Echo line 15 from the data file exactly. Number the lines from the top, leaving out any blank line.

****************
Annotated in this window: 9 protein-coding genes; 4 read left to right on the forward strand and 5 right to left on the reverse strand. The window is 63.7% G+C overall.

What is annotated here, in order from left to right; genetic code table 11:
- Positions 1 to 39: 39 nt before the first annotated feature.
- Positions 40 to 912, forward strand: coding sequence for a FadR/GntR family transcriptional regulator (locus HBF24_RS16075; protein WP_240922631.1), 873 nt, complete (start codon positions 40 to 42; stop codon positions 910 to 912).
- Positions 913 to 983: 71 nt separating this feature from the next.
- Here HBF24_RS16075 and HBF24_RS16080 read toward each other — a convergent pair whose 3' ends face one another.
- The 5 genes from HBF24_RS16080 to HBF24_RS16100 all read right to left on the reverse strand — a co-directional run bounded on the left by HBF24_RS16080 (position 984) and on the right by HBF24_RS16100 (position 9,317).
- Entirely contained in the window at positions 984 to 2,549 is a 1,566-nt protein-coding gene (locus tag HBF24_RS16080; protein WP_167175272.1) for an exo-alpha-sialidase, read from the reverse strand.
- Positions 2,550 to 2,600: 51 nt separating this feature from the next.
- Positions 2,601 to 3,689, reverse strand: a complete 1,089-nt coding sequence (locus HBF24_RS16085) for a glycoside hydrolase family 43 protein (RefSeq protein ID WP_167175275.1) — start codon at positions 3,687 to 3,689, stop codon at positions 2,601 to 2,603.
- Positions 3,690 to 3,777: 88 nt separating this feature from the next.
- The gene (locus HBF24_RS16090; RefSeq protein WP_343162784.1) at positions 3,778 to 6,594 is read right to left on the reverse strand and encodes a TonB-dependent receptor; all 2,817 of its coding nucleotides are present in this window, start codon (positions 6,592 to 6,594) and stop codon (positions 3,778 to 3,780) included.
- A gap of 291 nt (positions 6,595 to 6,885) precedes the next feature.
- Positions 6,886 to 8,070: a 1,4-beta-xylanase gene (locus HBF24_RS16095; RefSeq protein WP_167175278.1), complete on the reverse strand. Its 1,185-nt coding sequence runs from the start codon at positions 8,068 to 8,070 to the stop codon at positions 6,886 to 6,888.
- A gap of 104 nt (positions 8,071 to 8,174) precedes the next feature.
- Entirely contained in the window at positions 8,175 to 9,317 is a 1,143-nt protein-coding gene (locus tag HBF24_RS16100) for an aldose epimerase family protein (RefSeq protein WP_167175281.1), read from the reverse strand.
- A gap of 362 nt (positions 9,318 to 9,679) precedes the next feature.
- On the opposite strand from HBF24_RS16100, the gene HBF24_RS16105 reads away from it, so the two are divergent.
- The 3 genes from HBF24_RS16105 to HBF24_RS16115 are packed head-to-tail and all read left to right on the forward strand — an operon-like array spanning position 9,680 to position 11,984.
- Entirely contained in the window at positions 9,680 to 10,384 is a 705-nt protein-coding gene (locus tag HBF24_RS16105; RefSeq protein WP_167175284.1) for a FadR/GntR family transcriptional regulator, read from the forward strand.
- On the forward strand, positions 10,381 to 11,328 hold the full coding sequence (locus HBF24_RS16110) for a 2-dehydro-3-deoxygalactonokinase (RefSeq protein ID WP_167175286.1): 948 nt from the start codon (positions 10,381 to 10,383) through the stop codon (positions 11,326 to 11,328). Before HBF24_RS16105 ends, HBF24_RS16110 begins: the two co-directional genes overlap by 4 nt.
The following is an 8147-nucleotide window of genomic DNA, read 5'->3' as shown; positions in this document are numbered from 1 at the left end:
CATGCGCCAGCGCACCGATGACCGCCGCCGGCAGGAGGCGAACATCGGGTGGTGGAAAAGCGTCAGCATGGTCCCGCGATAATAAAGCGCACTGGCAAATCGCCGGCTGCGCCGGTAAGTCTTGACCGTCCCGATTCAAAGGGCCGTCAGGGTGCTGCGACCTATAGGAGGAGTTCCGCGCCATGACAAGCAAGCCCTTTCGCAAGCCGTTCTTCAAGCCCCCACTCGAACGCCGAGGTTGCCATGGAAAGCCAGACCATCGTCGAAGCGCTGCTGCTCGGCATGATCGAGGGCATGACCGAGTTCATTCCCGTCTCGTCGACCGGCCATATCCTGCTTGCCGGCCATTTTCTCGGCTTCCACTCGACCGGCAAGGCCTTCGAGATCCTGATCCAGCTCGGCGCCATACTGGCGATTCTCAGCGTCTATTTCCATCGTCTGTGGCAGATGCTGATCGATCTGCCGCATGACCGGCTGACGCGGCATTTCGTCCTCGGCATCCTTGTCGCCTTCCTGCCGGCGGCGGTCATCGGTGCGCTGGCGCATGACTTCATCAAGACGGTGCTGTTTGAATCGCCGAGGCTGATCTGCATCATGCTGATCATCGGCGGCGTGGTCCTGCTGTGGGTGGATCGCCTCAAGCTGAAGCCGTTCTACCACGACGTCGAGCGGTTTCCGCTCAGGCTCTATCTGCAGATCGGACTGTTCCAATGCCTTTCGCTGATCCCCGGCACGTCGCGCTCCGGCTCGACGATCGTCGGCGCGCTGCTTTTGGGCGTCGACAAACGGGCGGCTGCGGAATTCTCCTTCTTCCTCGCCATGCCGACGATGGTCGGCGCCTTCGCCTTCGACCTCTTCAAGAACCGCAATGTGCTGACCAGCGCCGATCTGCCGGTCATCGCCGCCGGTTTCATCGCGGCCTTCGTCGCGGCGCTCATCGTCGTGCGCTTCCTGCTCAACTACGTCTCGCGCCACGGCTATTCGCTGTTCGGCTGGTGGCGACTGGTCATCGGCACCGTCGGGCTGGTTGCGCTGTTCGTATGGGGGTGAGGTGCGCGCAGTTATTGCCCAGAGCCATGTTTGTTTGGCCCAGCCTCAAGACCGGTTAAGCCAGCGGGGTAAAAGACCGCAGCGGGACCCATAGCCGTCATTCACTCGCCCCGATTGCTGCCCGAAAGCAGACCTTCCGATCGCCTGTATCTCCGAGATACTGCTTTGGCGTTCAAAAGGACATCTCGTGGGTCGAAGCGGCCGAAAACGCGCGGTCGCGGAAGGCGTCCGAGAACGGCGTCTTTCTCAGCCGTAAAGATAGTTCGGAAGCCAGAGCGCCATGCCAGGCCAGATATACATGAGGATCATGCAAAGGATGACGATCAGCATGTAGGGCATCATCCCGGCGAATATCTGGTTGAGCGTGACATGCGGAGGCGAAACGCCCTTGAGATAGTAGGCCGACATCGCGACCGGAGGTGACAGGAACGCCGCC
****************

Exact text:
- A gap of 104 nt (positions 8,071 to 8,174) precedes the next feature.